"We didn't play particularly well," Pearce admitted. "Spain were better than us but as luck happens, we had a goalkeeper who was probably the best in the world at the time."
Now only Germany stood between England and their first major final since 1966.
"The drive to Wembley was frightening," Anderton recalls. "As we got nearer the stadium, Alan Shearer put on 'Football's Coming Home' to get the boys pumped up and ready.
"Once we got to the stadium, it felt like there was already 100,000 people there. I remember staying out for the warm-up probably longer than we should have done, with Baddiel and Skinner on repeat. It really did get us going."
A national TV audience of 24 million was celebrating inside three minutes, Shearer nodding in his fifth and final Euro 96 goal to put England in dreamland, but Germany swiftly struck back through Stefan Kuntz.
The game ebbed and flowed but the hosts looked the more likely to grab the winner in extra time, Gascoigne a shaved stud away from a Golden Goal and Anderton denied by the width of the post.
"I try and forget about that even now," Anderton said, reliving his near miss. "Steve McManaman crossed and it was one of those that was just a fraction behind me.
"I got my foot on it as I was falling backwards and when I hit it, I thought it was in, but it hit the post - and not only that, it bounced right back into the goalkeeper's arms.
"That's when you start thinking, 'maybe this is not meant to be.'"
Two hours of high-energy football came and went in a flash, but curiously Venables didn't make a single substitution.
"The adrenaline was pumping so much, it felt like you could play for another 120 minutes," Anderton, who played the full game, added.
"It was that sort of night. When you're playing well as an individual and a team, you can run forever, and that's how it felt."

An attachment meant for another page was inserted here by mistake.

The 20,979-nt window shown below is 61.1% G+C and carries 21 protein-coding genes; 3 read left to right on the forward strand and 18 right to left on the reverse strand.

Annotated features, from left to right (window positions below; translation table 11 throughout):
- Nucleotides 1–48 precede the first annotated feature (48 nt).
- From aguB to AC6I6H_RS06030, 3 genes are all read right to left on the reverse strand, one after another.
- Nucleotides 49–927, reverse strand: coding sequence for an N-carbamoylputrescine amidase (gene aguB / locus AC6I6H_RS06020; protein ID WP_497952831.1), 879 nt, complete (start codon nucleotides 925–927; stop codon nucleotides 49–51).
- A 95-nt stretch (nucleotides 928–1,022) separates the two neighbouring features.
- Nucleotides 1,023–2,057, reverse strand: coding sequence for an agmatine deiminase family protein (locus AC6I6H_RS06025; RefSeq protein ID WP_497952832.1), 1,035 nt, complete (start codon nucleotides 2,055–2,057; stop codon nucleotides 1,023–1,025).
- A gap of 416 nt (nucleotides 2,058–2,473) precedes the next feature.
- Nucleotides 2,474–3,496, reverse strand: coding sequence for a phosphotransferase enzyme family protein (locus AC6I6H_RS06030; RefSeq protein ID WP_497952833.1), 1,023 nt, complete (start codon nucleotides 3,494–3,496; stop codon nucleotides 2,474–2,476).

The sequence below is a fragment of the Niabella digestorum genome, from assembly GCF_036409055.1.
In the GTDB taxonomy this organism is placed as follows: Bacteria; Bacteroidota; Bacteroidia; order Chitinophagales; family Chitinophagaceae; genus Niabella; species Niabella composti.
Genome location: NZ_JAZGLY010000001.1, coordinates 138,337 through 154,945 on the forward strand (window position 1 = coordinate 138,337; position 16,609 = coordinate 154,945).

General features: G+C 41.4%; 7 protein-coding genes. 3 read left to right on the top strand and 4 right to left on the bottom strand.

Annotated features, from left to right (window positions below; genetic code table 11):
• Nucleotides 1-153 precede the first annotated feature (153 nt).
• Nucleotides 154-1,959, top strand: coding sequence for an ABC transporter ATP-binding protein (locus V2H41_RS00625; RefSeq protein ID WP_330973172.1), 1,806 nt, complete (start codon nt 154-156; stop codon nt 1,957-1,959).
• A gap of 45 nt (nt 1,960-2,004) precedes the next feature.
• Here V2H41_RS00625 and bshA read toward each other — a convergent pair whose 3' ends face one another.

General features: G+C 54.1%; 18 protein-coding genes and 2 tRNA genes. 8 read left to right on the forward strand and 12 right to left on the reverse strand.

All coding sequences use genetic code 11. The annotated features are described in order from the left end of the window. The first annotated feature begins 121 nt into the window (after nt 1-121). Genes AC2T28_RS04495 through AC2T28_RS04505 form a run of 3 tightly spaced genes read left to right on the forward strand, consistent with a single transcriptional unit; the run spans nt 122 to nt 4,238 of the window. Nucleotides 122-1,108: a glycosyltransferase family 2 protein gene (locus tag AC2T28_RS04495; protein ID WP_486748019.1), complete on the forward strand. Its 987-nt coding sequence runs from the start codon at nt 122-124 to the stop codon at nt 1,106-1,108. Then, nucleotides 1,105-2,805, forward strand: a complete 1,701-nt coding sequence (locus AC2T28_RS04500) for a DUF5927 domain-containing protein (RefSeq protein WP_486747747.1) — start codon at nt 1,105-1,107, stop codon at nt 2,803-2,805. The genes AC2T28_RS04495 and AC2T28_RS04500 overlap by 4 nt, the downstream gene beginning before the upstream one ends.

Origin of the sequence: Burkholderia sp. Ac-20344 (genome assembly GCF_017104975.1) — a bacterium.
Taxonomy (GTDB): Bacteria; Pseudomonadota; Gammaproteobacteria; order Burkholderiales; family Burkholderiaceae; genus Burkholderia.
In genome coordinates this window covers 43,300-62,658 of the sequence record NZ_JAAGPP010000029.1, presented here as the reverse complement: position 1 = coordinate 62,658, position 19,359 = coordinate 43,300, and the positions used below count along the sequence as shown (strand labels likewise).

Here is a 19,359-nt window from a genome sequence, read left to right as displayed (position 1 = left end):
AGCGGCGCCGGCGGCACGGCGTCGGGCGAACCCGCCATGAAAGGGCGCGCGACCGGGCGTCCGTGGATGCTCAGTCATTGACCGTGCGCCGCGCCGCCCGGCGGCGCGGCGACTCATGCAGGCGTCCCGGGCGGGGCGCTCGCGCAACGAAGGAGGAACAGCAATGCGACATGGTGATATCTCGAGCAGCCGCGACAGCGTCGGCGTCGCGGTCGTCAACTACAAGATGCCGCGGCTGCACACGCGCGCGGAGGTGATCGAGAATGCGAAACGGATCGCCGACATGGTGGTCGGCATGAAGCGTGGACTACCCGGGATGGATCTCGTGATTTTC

For the second match running, England would face a shoot-out. Spot-kicks now leave all but the most optimistic England fan resigned to defeat, and victory over Spain remains the nation's only major tournament success in seven attempts, a shoot-out win ratio of just 17 per cent.
But it started positively on that warm Wembley night as England dispatched five in a row, matched every step of the way by Germany.
"Everyone knew Shearer would have one, because he was our taker," Pearce added. "From then, there was no real defined order. I volunteered just leading into the shoot-out to take mine."
You know the story from here. Shearer, Platt, Pearce, Gascoigne and Sheringham all beat Andreas Kopke, but when Gareth Southgate failed, German captain Andreas Moller sent England crashing out.
"It was a surreal moment, just heartbreaking," Anderton said.
"The atmosphere after the game was almost disbelief. It was a very quiet dressing room and a quiet coach. We had a few beers in the bar back at the hotel and the realisation set in."
A thrilling friendly victory in Berlin over Germany's 2016 vintage has raised expectations for this year's squad, but many feel a quarter-final place would qualify as success for England in France.
Two decades on and no tournament since has captured the spirit of Euro 96, but Roy Hodgson takes an exciting young team to Chantilly, and if they can go one better, it could yet be a summer to remember.
"Going to the games and coming back after, especially when we won, the streets were lined with fans," Howey remembers.
"It was a beautiful summer as well. The atmosphere, the song, it just brought it all back that this was where football started. The fans played an unbelievable part in that."
Pearce agreed, adding: "It's the best tournament I was ever involved in, and the general atmosphere was by far the best I have ever experienced wearing an England shirt, there's no doubt about that.
"It just brought the whole country together."